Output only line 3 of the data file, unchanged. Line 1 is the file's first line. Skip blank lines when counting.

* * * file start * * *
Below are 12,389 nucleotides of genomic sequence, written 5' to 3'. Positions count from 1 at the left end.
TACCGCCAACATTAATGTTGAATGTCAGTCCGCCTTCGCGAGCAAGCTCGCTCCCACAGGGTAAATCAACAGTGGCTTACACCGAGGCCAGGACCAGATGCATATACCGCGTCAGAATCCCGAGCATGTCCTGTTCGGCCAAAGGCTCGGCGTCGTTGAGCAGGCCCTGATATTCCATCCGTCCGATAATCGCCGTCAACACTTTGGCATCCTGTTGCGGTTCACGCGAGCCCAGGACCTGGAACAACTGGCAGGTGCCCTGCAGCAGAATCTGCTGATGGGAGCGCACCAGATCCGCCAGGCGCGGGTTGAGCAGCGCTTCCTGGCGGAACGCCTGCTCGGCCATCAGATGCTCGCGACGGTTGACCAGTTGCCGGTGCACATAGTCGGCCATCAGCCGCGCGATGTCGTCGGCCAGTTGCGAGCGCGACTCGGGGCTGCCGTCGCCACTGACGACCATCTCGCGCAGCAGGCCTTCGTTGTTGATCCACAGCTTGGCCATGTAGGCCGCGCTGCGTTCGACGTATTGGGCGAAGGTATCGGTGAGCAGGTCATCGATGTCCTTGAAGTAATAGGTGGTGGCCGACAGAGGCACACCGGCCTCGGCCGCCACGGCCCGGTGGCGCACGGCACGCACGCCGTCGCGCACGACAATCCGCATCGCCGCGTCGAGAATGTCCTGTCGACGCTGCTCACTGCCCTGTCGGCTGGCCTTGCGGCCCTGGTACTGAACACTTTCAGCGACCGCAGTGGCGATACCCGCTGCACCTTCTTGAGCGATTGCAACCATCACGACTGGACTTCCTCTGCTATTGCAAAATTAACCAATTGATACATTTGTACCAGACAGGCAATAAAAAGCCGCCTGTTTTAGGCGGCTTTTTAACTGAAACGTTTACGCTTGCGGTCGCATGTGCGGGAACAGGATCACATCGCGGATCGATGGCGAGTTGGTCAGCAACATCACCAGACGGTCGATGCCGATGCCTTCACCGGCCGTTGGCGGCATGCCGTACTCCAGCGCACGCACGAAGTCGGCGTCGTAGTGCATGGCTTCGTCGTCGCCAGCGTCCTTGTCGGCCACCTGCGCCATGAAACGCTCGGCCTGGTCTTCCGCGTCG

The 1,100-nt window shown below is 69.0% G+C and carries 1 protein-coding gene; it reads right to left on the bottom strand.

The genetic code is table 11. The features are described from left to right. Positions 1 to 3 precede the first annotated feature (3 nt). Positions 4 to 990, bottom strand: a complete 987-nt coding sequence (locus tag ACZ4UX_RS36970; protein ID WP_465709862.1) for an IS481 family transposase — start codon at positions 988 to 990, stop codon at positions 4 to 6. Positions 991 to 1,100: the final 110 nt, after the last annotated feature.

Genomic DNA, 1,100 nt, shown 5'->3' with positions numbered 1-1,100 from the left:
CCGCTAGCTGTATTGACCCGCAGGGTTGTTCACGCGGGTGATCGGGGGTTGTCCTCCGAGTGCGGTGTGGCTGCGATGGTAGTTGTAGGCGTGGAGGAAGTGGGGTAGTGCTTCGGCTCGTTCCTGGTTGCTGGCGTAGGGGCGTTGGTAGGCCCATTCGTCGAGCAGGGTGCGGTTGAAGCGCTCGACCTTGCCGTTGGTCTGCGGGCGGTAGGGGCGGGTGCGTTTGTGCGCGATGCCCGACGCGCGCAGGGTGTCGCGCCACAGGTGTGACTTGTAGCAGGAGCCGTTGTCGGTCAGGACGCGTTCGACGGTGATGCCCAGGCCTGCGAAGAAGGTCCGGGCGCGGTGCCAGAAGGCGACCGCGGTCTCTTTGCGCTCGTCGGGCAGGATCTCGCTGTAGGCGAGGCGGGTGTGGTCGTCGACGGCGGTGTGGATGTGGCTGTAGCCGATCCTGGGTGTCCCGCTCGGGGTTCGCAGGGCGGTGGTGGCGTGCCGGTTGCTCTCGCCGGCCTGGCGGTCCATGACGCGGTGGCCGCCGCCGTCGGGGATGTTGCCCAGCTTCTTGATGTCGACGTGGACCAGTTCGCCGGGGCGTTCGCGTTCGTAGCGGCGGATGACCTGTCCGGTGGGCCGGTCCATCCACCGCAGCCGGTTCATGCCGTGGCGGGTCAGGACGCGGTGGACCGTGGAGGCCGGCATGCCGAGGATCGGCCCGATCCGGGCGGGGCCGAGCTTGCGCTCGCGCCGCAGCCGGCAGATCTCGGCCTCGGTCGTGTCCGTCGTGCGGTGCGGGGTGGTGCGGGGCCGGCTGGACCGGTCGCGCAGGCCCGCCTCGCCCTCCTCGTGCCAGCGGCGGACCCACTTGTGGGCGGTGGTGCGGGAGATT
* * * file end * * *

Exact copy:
The 1,100-nt window shown below is 69.0% G+C and carries 1 protein-coding gene; it reads right to left on the bottom strand.